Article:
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 Table of Contents  
ORIGINAL ARTICLE
Year : 2017  |  Volume : 7  |  Issue : 2  |  Page : 71-74

Validity and reliability of a questionnaire for measuring oral health-related quality of life in tobacco users


1 Department of Public Health Dentistry, Meghna Institute of Dental Sciences, Nizamabad, Telangana, India
2 Department of Periodontics, Meghna Institute of Dental Sciences, Nizamabad, Telangana, India

Date of Web Publication28-Dec-2017

Correspondence Address:
Dr. Sai HVN Krishna
Department of Public Health Dentistry, Meghna Institute of Dental Sciences, Nizamabad - 503 001, Telangana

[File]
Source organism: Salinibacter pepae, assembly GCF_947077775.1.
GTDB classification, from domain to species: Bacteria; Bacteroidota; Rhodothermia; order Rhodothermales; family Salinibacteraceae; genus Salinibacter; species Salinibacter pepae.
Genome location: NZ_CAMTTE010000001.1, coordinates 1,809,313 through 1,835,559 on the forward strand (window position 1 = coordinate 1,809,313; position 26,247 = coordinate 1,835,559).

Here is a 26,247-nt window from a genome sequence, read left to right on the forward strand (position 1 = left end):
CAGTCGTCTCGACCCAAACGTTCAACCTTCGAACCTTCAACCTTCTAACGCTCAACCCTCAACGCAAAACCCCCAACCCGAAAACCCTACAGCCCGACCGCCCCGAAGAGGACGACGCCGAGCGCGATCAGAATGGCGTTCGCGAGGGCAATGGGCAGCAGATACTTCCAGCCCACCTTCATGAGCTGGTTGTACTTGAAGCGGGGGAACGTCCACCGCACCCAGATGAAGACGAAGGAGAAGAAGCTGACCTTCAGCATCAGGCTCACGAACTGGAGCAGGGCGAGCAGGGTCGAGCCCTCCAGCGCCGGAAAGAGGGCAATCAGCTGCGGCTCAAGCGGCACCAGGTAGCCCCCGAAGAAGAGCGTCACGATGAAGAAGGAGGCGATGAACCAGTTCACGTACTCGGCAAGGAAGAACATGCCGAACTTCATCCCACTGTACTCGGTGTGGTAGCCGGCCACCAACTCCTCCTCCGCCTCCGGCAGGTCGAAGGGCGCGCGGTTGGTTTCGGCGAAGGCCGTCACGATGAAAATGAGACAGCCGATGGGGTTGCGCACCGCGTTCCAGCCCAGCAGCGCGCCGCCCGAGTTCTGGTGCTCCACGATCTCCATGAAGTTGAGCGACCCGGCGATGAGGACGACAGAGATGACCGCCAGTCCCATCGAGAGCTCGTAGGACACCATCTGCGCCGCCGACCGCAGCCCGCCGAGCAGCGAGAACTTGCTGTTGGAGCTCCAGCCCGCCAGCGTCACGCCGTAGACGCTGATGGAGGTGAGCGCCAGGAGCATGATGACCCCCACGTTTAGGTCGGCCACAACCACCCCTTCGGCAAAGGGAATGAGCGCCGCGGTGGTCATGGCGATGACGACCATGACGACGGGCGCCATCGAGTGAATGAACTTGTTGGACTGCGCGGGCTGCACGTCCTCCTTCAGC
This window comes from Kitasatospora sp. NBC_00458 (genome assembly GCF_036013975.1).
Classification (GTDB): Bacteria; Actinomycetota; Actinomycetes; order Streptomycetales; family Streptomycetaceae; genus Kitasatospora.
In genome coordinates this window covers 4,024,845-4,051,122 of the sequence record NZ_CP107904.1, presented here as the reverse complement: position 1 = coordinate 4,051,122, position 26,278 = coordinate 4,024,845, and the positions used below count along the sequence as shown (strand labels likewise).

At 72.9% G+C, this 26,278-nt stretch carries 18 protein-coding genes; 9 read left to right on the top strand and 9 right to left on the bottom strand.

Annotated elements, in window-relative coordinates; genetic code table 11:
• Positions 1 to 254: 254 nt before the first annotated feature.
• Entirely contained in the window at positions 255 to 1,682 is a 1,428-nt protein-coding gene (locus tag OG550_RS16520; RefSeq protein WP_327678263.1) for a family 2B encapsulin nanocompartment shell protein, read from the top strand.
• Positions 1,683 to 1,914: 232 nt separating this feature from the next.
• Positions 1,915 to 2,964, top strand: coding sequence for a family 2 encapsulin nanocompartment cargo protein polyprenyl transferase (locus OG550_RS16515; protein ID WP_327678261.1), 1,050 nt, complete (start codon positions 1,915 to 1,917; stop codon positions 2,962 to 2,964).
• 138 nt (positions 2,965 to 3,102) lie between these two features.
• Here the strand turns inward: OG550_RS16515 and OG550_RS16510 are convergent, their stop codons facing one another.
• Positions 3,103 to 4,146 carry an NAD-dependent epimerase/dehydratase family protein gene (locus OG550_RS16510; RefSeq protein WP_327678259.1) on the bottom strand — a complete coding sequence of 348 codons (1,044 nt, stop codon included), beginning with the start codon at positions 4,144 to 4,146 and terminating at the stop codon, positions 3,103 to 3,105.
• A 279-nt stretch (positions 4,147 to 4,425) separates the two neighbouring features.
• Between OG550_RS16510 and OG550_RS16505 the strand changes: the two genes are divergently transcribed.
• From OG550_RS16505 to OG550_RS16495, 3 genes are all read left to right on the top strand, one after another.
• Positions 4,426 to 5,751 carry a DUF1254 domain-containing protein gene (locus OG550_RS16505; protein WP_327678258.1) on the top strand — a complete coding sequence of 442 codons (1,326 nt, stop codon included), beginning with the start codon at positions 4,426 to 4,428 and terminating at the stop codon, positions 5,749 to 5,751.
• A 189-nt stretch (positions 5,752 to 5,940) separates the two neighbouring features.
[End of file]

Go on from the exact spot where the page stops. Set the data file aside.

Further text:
India
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Source of Support: None, Conflict of Interest: None


DOI: 10.4103/ijmd.ijmd_20_17

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  Abstract 


Background: The Oral Health Impact Profile (OHIP) is a well-known method for identifying dimensions in oral health-related quality of life. It measures the individuals' perception of the social impact of oral disorders on their well-being.
Objective: To assess the validity and reliability of the oral health-related quality of life questionnaire in tobacco users.
Materials and Methods: Data were collected from a sample of 210 patients using a modified (OHIP-21) questionnaire adopted from the OHIP-49 original questionnaire; responses were graded on a 5-point Likert scale.
Results: The internal consistency reliability of the questionnaire, as estimated by Cronbach's alpha coefficient (α = 0.75), indicated that the components of the scale measured the same construct. Factor analysis provided a seven-factor model explaining 62.5% of the variance. Physical pain was loaded on the first factor.